Trigonometry pre calculus level question

Here is a trigonometry problem.

Given $$\frac{\cos(\alpha-3\theta)}{\cos^3(\theta)}=\frac{\sin(\alpha-3\theta)}{\sin^3(\theta)} = m$$ Show that $$m^2+m\cos(\theta) = 2.$$

I tried to convert $\sin^3(x)$ into $\sin(3x)$ and similarly to cosine term, but couldn't get the answer. Please tell how to proceed further and any other way to solve it.

• You should typeset that picture, as the picture is likely to disappear over time. – zhw. Aug 25 '17 at 3:02
• I am a beginner and don't know how to do that. It would be good if u will help me. Thanks – Kamal Aug 25 '17 at 3:05
• I believe I did so @Kamal, let me know if this is the problem you are asking. For future questions, look at math.meta.stackexchange.com/questions/5020/… – Isaac Browne Aug 25 '17 at 3:08
• Yes this is the one i am looking for. I will not repeat it in future. Thanks for the help – Kamal Aug 25 '17 at 3:10

I think it's wrong.

Try $\theta=45^{\circ}$ and $\alpha=0^{\circ}$.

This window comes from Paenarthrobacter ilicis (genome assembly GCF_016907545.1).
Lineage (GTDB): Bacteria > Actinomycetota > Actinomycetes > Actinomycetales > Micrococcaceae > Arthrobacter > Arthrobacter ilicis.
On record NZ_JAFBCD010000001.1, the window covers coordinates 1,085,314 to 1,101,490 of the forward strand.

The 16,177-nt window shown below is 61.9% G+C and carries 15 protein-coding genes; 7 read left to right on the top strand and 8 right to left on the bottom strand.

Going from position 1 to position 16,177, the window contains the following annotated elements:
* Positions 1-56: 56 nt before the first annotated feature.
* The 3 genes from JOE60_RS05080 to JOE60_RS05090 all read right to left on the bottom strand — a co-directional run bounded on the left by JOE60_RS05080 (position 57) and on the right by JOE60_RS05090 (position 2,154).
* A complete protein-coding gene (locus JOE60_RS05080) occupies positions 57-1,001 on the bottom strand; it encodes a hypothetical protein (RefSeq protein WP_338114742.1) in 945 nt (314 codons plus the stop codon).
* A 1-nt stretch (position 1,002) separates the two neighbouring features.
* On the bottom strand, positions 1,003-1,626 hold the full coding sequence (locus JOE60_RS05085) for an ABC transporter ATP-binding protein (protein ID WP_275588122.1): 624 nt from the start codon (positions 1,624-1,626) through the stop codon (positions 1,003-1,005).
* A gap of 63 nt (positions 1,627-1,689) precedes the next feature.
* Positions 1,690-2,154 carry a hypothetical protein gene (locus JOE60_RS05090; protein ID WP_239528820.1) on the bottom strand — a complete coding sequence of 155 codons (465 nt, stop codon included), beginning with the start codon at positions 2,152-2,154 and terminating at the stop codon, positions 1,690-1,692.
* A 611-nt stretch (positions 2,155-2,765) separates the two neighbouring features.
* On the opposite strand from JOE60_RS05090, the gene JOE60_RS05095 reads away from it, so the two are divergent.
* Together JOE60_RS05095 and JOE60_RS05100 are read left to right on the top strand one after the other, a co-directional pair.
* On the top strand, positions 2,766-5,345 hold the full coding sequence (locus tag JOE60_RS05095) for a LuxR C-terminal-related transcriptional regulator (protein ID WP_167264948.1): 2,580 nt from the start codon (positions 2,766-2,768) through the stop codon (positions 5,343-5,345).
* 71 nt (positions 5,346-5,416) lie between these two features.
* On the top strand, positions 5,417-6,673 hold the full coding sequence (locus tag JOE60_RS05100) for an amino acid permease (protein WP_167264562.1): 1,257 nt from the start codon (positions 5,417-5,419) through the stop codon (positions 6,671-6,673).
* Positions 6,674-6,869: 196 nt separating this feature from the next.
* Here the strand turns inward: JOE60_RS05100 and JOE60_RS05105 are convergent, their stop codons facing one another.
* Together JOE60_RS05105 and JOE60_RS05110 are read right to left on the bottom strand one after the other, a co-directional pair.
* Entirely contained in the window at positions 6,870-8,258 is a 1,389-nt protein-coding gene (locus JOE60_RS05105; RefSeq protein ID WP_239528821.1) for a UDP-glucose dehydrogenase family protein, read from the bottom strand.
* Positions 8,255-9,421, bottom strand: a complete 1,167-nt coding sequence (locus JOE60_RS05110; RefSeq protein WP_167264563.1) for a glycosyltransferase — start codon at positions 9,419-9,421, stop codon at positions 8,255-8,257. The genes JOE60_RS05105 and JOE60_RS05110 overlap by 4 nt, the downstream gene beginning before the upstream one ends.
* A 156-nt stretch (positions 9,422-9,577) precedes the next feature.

We obtain $m=-2$ and $m^2+m\cos\theta=2$ is wrong.

By the way, the first condition gives $$\tan\alpha=\frac{3\sin4\theta}{1+3\cos4\theta}.$$

• Maybe it holds good for a specific value. – Kamal Aug 25 '17 at 4:10
• @Kamal I think it's another problem already. By the way, I solved your problem. – Michael Rozenberg Aug 25 '17 at 4:11
• can you please provide a generalized way without value putting. – Kamal Aug 25 '17 at 4:17
• Sorry there is a change in question instead of theta it is alpha – Kamal Aug 25 '17 at 4:21
• @Kamal It's another problem already. I solved your first problem It's not fair! Open please another topic. – Michael Rozenberg Aug 25 '17 at 4:25